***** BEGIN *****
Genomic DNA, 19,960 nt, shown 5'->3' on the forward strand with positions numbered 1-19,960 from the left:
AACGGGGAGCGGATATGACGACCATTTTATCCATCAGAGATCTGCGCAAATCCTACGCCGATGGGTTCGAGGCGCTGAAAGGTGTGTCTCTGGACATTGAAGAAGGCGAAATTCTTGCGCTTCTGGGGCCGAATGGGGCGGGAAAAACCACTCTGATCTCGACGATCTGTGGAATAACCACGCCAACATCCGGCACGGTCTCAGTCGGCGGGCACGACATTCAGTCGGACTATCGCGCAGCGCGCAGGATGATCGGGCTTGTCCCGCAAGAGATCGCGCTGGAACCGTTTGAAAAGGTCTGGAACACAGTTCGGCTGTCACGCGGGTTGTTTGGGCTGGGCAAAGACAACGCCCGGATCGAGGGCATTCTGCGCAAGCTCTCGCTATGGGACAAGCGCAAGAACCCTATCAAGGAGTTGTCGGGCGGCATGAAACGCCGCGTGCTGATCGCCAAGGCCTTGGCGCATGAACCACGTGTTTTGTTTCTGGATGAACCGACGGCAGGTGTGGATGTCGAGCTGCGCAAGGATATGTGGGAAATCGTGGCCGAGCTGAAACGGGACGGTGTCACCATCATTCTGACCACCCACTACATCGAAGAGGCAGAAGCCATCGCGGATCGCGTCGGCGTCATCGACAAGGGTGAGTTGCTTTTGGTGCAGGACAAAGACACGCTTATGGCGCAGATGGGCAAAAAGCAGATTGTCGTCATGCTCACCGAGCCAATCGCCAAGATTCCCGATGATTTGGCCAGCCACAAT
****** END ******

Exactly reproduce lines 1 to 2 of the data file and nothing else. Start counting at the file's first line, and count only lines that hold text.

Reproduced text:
Genomic DNA, 19,960 nt, shown 5'->3' on the forward strand with positions numbered 1-19,960 from the left:
AACGGGGAGCGGATATGACGACCATTTTATCCATCAGAGATCTGCGCAAATCCTACGCCGATGGGTTCGAGGCGCTGAAAGGTGTGTCTCTGGACATTGAAGAAGGCGAAATTCTTGCGCTTCTGGGGCCGAATGGGGCGGGAAAAACCACTCTGATCTCGACGATCTGTGGAATAACCACGCCAACATCCGGCACGGTCTCAGTCGGCGGGCACGACATTCAGTCGGACTATCGCGCAGCGCGCAGGATGATCGGGCTTGTCCCGCAAGAGATCGCGCTGGAACCGTTTGAAAAGGTCTGGAACACAGTTCGGCTGTCACGCGGGTTGTTTGGGCTGGGCAAAGACAACGCCCGGATCGAGGGCATTCTGCGCAAGCTCTCGCTATGGGACAAGCGCAAGAACCCTATCAAGGAGTTGTCGGGCGGCATGAAACGCCGCGTGCTGATCGCCAAGGCCTTGGCGCATGAACCACGTGTTTTGTTTCTGGATGAACCGACGGCAGGTGTGGATGTCGAGCTGCGCAAGGATATGTGGGAAATCGTGGCCGAGCTGAAACGGGACGGTGTCACCATCATTCTGACCACCCACTACATCGAAGAGGCAGAAGCCATCGCGGATCGCGTCGGCGTCATCGACAAGGGTGAGTTGCTTTTGGTGCAGGACAAAGACACGCTTATGGCGCAGATGGGCAAAAAGCAGATTGTCGTCATGCTCACCGAGCCAATCGCCAAGATTCCCGATGATTTGGCCAGCCACAAT